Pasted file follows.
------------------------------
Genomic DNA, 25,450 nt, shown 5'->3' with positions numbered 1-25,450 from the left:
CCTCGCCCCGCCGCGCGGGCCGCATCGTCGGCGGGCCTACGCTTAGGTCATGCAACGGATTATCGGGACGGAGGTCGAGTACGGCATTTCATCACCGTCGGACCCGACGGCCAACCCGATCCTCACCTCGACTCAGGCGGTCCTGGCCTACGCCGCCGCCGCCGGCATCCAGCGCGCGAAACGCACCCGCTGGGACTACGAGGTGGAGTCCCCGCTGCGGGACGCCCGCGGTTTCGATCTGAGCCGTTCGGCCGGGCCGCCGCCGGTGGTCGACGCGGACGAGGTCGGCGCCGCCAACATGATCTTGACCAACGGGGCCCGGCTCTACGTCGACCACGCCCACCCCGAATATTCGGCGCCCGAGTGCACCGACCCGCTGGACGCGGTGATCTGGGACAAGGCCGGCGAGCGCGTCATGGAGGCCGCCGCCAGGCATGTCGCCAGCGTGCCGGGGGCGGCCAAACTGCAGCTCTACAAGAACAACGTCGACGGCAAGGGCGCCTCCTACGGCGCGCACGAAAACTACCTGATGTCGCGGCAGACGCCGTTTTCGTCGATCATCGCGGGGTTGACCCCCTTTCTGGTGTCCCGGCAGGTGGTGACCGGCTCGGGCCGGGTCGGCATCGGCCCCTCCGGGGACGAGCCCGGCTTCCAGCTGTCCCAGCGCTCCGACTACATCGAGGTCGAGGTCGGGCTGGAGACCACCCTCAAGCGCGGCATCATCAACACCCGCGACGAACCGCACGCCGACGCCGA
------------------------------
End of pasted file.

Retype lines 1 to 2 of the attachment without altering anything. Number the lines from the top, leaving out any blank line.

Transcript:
Genomic DNA, 25,450 nt, shown 5'->3' with positions numbered 1-25,450 from the left:
CCTCGCCCCGCCGCGCGGGCCGCATCGTCGGCGGGCCTACGCTTAGGTCATGCAACGGATTATCGGGACGGAGGTCGAGTACGGCATTTCATCACCGTCGGACCCGACGGCCAACCCGATCCTCACCTCGACTCAGGCGGTCCTGGCCTACGCCGCCGCCGCCGGCATCCAGCGCGCGAAACGCACCCGCTGGGACTACGAGGTGGAGTCCCCGCTGCGGGACGCCCGCGGTTTCGATCTGAGCCGTTCGGCCGGGCCGCCGCCGGTGGTCGACGCGGACGAGGTCGGCGCCGCCAACATGATCTTGACCAACGGGGCCCGGCTCTACGTCGACCACGCCCACCCCGAATATTCGGCGCCCGAGTGCACCGACCCGCTGGACGCGGTGATCTGGGACAAGGCCGGCGAGCGCGTCATGGAGGCCGCCGCCAGGCATGTCGCCAGCGTGCCGGGGGCGGCCAAACTGCAGCTCTACAAGAACAACGTCGACGGCAAGGGCGCCTCCTACGGCGCGCACGAAAACTACCTGATGTCGCGGCAGACGCCGTTTTCGTCGATCATCGCGGGGTTGACCCCCTTTCTGGTGTCCCGGCAGGTGGTGACCGGCTCGGGCCGGGTCGGCATCGGCCCCTCCGGGGACGAGCCCGGCTTCCAGCTGTCCCAGCGCTCCGACTACATCGAGGTCGAGGTCGGGCTGGAGACCACCCTCAAGCGCGGCATCATCAACACCCGCGACGAACCGCACGCCGACGCCGA